Dateline: February 10, 2000
Originally published 20 years ago in the CADDI Quarterly Newsletter “lean-ISD” in the Spring of 2000. Edited just a bit for today’s posting.
I just got back from a February vacation in
Hawaii—a day early. I hate when that happens.
Just had to cut it short.
I spent most of my vacation being very concerned
with competence—human competence. I was also
concerned with the competence of the environmental
assets with which humans interact. I was
seriously concerned. It was, at times, a matter of
life and death. I hate when that happens, too. Vacations
shouldn’t be so seriously concerned with
We planned our early February warm weather trip
to have some fun in the surf and sun…as opposed
to a cold weather trip to ski in the snow of the
Rockies. This early February trip coincided with
Valentine’s Day, and some typically very cold Chicago
weather. Surf and sun usually win out in heavily
weather-weighted decision criteria. At least they
did this last time.
Off to a Bad Start
The trip began with a competence issue. The
travel agent screwed up (a technical term) the
original plans by not asking for a deposit on time
and by not using the credit card account numbers
already in the system. As a result, flight plans had
to be changed and I wasn’t happy. There were
other little things that were not quite right. Hence
my concern with incompetence.
With the recent air disasters, I was concerned
about fleet maintenance competence, pilot training
and testing competence, and I can’t forget the
baggage handlers. Then, the car rental counter
staff. Many vacations have gone very poorly when
these areas of competence are at issue.
The wife and I spent the first two days in beautiful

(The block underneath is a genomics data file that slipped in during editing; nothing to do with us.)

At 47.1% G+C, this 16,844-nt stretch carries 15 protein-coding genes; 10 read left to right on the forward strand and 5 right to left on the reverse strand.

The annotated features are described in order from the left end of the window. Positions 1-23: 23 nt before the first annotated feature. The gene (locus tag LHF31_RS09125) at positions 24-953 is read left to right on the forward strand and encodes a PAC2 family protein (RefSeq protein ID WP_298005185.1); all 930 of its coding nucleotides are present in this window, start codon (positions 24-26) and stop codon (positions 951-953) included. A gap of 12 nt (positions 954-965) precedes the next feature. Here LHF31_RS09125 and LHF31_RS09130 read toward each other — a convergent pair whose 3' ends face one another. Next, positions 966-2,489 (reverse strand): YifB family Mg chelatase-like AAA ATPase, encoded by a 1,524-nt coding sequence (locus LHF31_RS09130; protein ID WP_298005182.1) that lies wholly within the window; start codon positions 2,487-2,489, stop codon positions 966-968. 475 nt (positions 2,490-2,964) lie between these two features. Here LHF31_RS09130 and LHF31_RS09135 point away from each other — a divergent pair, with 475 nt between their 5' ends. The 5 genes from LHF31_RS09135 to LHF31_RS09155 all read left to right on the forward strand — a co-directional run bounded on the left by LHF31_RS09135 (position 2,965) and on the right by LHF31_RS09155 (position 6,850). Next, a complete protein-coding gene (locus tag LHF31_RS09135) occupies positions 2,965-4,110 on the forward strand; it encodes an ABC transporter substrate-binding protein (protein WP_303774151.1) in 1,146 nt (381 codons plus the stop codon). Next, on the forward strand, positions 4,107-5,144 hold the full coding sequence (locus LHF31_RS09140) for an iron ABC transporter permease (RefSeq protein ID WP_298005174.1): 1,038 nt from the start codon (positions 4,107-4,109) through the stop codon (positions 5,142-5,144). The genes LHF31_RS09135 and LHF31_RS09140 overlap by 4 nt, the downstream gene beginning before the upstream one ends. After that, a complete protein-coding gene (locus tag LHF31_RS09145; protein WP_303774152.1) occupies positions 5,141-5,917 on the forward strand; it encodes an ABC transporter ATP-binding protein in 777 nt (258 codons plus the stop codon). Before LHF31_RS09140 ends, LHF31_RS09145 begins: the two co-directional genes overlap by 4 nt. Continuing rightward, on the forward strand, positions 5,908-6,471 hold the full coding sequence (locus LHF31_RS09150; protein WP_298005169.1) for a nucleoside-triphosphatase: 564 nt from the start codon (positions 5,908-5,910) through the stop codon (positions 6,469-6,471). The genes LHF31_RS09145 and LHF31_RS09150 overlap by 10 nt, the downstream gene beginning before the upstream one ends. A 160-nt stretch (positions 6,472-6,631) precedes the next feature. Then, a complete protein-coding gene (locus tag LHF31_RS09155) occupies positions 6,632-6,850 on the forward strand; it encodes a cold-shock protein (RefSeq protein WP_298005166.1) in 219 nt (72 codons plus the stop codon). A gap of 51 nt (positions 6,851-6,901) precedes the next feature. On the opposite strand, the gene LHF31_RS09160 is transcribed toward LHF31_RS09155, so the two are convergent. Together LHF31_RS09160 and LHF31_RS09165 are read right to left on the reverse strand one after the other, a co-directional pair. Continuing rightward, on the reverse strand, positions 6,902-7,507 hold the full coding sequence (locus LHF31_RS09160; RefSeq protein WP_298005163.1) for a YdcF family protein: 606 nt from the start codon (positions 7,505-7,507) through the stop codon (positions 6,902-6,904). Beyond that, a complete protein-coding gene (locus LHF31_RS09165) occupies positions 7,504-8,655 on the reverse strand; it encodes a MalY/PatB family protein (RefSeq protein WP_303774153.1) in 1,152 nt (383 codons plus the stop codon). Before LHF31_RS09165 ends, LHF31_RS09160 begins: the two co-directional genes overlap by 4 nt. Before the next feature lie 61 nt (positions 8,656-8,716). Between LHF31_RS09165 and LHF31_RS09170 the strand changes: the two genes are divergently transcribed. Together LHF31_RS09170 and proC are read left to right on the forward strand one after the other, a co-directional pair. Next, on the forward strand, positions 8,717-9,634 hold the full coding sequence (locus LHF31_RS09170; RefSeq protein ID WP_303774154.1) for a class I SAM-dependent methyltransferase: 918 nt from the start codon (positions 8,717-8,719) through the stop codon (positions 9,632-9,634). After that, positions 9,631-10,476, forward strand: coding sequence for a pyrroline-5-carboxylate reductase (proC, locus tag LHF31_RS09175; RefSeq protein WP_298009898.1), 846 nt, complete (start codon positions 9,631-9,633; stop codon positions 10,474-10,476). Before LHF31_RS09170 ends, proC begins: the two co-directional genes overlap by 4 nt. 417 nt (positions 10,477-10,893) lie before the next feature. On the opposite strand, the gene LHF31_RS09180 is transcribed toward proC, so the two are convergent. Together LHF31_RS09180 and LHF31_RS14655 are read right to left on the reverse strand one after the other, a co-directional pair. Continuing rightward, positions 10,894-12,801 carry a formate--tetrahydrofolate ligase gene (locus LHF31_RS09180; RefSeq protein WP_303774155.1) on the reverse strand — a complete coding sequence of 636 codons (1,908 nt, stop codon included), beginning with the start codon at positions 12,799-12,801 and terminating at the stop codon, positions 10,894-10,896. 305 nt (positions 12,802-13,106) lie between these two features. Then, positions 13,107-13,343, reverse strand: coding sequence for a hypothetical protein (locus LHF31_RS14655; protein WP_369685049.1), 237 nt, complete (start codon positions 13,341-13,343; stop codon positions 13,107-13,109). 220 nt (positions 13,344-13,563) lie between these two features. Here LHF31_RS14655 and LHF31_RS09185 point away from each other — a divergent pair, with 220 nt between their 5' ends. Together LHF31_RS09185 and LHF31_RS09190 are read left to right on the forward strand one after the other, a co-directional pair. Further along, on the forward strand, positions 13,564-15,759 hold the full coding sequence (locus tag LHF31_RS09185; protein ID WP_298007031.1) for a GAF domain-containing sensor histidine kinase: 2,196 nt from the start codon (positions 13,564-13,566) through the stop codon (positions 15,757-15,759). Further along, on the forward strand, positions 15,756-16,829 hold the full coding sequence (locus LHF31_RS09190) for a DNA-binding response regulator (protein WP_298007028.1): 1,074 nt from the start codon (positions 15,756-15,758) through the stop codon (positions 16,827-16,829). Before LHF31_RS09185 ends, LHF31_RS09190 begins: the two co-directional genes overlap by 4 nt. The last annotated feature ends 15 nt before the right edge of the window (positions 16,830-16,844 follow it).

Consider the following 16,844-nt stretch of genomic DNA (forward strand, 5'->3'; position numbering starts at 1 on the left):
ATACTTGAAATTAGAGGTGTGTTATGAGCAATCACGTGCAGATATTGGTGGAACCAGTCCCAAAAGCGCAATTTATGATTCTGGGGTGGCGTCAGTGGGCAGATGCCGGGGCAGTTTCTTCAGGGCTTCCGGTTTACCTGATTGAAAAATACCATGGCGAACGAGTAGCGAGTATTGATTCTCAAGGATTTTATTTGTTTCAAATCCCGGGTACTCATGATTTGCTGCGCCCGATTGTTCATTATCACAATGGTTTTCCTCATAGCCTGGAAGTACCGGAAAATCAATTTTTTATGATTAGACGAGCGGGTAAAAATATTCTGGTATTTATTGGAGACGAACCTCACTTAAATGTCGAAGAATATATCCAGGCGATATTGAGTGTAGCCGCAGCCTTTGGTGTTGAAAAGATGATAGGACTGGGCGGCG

Honolulu right on Waikiki Beach. After the
long flight from Chicago, the sun and sounds of
the pounding surf were very relaxing. After three
years of Navy life back in the mid 1970s, I just
can’t go to that state without stopping by the Arizona
Memorial to pay my respects. No one
should. It is sobering experience. I thought of the
competence of the U.S. sailors, soldiers, and marines
stationed at or near Pearl Harbor in December
1942. I also thought of the competence of the
decorated heroes from across racial boundaries,
even way back then.
Then, I was concerned with the competence of
the serving staff and chef preparing my shellfish
meal at the oceanside outdoor restaurant as we
toured Oahu for the day. Hoping for competence.
On day four we flew to Maui, where we were to
spend another seven days at a very nice resort.
More pilot and maintenance competency being
personally tested here by the tourists. And, then
we personally tested limo-driver competence, followed
by front desk, bell services, and finally
room services competence.
Looking for Competence
The next two days on Maui were spent relaxing on
the beach, catching some rays and planning “what
will we do with our limited time without running
ourselves ragged?” We saw the whales playing at
sea from our villa window and again from the
beach lying under the umbrellas, sipping from
cups embellished with little umbrellas and fruit.
“Bartender competency tests complete. Care for
another?” The wife smiled.
We planned a helicopter ride (with video) of the
entire island. Would the pilot be competent? What
about their maintenance crew and their suppliers?
Is the snack food okay?
We planned a snorkeling trip. How competent is
that crew in life saving and emergency procedures,
in teaching snorkeling techniques, and in driving
We planned a drive to Hana that would take us
over 56 one-lane bridges and a night luau at Lanai.
My driving competency would be tested as well as
the wife’s patience.
We gladly left off golf, diving, horseback riding on
the beach or in the mountains, tennis, sailing, and
dinner cruises from the competencies we would
test. Enough is enough. Otherwise we were going
to need a vacation from our vacation. Sadly, there
wasn’t enough time. After these two days of carefree
planning with pure relaxation, we were ready
to explore paradise at a relaxed pace.
Sunday, February 4
Just before returning to our villa on Sunday afternoon,
we walked into the water to
splash around. A big wave came up and as it
passed, I dove into it back toward the shoreline. I
was going to body surf back to the shoreline just
as I had watched dozens of competent kids and
grownups do all afternoon.
The signs along the beach walkway had said to
never turn your back to the ocean. Many signs.
Many warnings. I did not competently understand
their true meaning. It turned out that I was incompetent.
For the rest of this – see the original Post from 10 years ago – here.
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